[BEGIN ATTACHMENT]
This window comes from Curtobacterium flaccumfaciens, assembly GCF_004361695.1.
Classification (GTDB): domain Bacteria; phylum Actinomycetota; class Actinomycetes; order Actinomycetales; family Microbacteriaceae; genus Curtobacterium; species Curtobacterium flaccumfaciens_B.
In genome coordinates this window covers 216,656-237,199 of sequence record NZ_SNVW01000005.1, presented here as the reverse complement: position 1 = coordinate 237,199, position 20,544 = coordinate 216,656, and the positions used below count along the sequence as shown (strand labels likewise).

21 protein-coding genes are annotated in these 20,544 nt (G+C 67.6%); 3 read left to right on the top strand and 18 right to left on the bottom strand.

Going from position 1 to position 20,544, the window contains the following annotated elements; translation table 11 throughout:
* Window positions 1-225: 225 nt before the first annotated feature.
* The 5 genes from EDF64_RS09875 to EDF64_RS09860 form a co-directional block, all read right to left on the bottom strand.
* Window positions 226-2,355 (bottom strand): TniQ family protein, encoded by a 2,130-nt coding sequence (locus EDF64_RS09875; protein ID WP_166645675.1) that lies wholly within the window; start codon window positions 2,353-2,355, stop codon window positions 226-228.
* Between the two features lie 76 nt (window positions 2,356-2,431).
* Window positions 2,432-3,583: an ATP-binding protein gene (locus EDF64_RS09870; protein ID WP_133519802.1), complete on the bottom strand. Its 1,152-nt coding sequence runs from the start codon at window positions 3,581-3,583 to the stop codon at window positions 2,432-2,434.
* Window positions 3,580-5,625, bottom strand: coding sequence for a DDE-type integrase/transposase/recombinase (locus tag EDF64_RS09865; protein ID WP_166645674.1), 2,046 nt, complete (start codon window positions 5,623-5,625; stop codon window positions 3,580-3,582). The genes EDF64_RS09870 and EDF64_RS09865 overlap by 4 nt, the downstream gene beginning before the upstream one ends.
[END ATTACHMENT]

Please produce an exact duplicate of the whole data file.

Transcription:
This window comes from Curtobacterium flaccumfaciens, assembly GCF_004361695.1.
Classification (GTDB): domain Bacteria; phylum Actinomycetota; class Actinomycetes; order Actinomycetales; family Microbacteriaceae; genus Curtobacterium; species Curtobacterium flaccumfaciens_B.
In genome coordinates this window covers 216,656-237,199 of sequence record NZ_SNVW01000005.1, presented here as the reverse complement: position 1 = coordinate 237,199, position 20,544 = coordinate 216,656, and the positions used below count along the sequence as shown (strand labels likewise).

21 protein-coding genes are annotated in these 20,544 nt (G+C 67.6%); 3 read left to right on the top strand and 18 right to left on the bottom strand.

Going from position 1 to position 20,544, the window contains the following annotated elements; translation table 11 throughout:
* Window positions 1-225: 225 nt before the first annotated feature.
* The 5 genes from EDF64_RS09875 to EDF64_RS09860 form a co-directional block, all read right to left on the bottom strand.
* Window positions 226-2,355 (bottom strand): TniQ family protein, encoded by a 2,130-nt coding sequence (locus EDF64_RS09875; protein ID WP_166645675.1) that lies wholly within the window; start codon window positions 2,353-2,355, stop codon window positions 226-228.
* Between the two features lie 76 nt (window positions 2,356-2,431).
* Window positions 2,432-3,583: an ATP-binding protein gene (locus EDF64_RS09870; protein ID WP_133519802.1), complete on the bottom strand. Its 1,152-nt coding sequence runs from the start codon at window positions 3,581-3,583 to the stop codon at window positions 2,432-2,434.
* Window positions 3,580-5,625, bottom strand: coding sequence for a DDE-type integrase/transposase/recombinase (locus tag EDF64_RS09865; protein ID WP_166645674.1), 2,046 nt, complete (start codon window positions 5,623-5,625; stop codon window positions 3,580-3,582). The genes EDF64_RS09870 and EDF64_RS09865 overlap by 4 nt, the downstream gene beginning before the upstream one ends.